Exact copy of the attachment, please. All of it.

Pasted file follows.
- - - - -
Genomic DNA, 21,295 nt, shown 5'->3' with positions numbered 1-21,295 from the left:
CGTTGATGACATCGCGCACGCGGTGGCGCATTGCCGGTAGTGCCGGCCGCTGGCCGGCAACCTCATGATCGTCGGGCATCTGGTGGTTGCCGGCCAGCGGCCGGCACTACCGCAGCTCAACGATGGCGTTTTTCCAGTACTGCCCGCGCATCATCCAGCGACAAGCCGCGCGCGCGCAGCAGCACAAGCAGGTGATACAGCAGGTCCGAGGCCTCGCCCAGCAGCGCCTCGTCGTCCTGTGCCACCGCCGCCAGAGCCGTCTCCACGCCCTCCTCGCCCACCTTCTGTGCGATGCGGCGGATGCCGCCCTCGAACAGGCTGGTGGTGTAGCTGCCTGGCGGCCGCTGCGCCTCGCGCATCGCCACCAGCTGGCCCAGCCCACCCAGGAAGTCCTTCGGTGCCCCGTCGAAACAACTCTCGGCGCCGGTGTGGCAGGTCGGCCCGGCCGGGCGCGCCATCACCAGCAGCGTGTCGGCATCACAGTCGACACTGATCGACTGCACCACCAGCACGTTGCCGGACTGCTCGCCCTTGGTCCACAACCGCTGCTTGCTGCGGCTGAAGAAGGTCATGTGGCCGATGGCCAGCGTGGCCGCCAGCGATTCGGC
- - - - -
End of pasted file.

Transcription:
Genomic DNA, 21,295 nt, shown 5'->3' with positions numbered 1-21,295 from the left:
CGTTGATGACATCGCGCACGCGGTGGCGCATTGCCGGTAGTGCCGGCCGCTGGCCGGCAACCTCATGATCGTCGGGCATCTGGTGGTTGCCGGCCAGCGGCCGGCACTACCGCAGCTCAACGATGGCGTTTTTCCAGTACTGCCCGCGCATCATCCAGCGACAAGCCGCGCGCGCGCAGCAGCACAAGCAGGTGATACAGCAGGTCCGAGGCCTCGCCCAGCAGCGCCTCGTCGTCCTGTGCCACCGCCGCCAGAGCCGTCTCCACGCCCTCCTCGCCCACCTTCTGTGCGATGCGGCGGATGCCGCCCTCGAACAGGCTGGTGGTGTAGCTGCCTGGCGGCCGCTGCGCCTCGCGCATCGCCACCAGCTGGCCCAGCCCACCCAGGAAGTCCTTCGGTGCCCCGTCGAAACAACTCTCGGCGCCGGTGTGGCAGGTCGGCCCGGCCGGGCGCGCCATCACCAGCAGCGTGTCGGCATCACAGTCGACACTGATCGACTGCACCACCAGCACGTTGCCGGACTGCTCGCCCTTGGTCCACAACCGCTGCTTGCTGCGGCTGAAGAAGGTCATGTGGCCGATGGCCAGCGTGGCCGCCAGCGATTCGGC